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Monday, November 13, 2017

How Can You Get Your “What Ifs” to Drive Your Success?

Last week’s blog post focused on the idea that your ability to consider consequences—your “What If” thinking—could be positive or negative for you.

If you’re focused on all the things that could possibly go wrong, most likely, those “what ifs” will drive you to focus on negatives, maybe even potential catastrophes. When you’re focused on negative consequences, that’s what you may tend to create. Why? Because that’s where your focus is. The ideas that come to you will more likely have to do with negative outcomes, and when your focus is on negative things you don’t want to see happen, it’s a recipe for anxiety as well as being a recipe for attracting all that negativity and unfortunate outcomes.

While it may be fine to consider what might go wrong so that you can prepare for it and fix it, if your focus is only on what could go wrong, you most likely won’t have enough creative energy to dream about a big, successful outcome.

You see, both types of “what if” thinking are necessary for success. The awareness of what can go wrong is fine if it leads you to take steps to repair the weak areas in your plan. But maybe even more important is the ability to think “what if” in a positive direction.
Businesses that are successful, and people who are really successful allow themselves to consider “what if” to allow them to stretch and build something that maybe no one has thought of before.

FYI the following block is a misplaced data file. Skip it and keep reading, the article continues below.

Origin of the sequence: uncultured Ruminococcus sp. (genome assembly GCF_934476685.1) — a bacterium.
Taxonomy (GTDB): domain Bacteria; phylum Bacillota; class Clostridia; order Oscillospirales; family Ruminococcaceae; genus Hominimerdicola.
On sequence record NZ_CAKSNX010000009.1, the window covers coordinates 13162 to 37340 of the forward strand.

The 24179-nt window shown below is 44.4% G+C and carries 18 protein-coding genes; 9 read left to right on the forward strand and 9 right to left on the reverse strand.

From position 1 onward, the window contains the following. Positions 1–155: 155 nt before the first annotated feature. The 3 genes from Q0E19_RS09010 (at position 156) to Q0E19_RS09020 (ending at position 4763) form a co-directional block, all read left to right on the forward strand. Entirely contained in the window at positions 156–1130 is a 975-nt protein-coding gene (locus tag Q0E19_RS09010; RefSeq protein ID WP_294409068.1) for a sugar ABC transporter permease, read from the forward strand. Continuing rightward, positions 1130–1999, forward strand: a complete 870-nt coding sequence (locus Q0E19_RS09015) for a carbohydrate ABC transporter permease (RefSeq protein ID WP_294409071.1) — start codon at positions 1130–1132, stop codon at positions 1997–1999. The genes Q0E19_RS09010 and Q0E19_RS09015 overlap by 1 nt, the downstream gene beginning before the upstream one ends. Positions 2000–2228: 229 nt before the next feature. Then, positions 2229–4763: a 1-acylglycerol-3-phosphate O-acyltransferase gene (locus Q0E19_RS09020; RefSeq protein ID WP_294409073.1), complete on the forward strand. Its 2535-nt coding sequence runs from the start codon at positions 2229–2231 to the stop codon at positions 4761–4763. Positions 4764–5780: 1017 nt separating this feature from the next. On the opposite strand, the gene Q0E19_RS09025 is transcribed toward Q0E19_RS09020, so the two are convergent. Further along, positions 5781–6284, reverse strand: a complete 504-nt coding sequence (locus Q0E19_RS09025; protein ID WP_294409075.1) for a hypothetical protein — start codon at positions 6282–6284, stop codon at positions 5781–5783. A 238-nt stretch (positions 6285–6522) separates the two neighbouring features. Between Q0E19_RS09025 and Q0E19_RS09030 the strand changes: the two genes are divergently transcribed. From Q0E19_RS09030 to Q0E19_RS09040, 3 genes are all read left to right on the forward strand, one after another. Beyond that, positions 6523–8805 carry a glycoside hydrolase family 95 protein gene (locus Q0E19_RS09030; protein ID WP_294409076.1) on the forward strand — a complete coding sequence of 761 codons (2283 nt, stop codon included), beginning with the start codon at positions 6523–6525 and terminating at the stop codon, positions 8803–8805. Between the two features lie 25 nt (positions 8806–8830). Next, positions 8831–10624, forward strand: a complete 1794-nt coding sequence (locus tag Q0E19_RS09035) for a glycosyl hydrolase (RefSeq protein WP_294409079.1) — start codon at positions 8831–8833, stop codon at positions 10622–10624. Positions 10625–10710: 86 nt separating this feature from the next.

Innovation depends upon examining positive “what ifs.” Thomas Edison considered what would happen if we could harness energy to light our homes. The Wright Brothers thought about creating a machine that humans could ride in what might fly from one place to another. Bill Gates and Steve Jobs used slightly different approaches to focus on the “what if” question of what if a computer didn’t have to take up a whole floor of a building?
The positive “what ifs” focus on possibilities. It allows people to invent things people have never seen before. It allows the creation of new approaches, new methods, new techniques, and entirely new fields and professions.

One of the “what if” questions I always ask myself when I want to stimulate thinking about positive “what ifs” is 

“What would you do if you knew you could not fail?”

That approach lets you take any negative “what ifs” out of consideration and allows you to dream big. It allows you to consider possibilities that you might not have thought possible.
The idea with this question and with positive “what if” thinking is that it allows you to bypass your limitations, and by doing that, you’re able to dream bigger and stretch yourself more. Maybe you’ll consider doing something or creating something that you hadn’t thought possible because of your previous focus on the negative.

Imagining “what if” possibilities allows you to make choices and to uncover where your greatest passion lies. It allows you to let go of self-imposed limitations—like thinking “that can’t be done,” or “that would be impossible.” It allows you to imagine “what if it could be done?” That gets your mind working to problem-solve and to create new approaches and new ideas.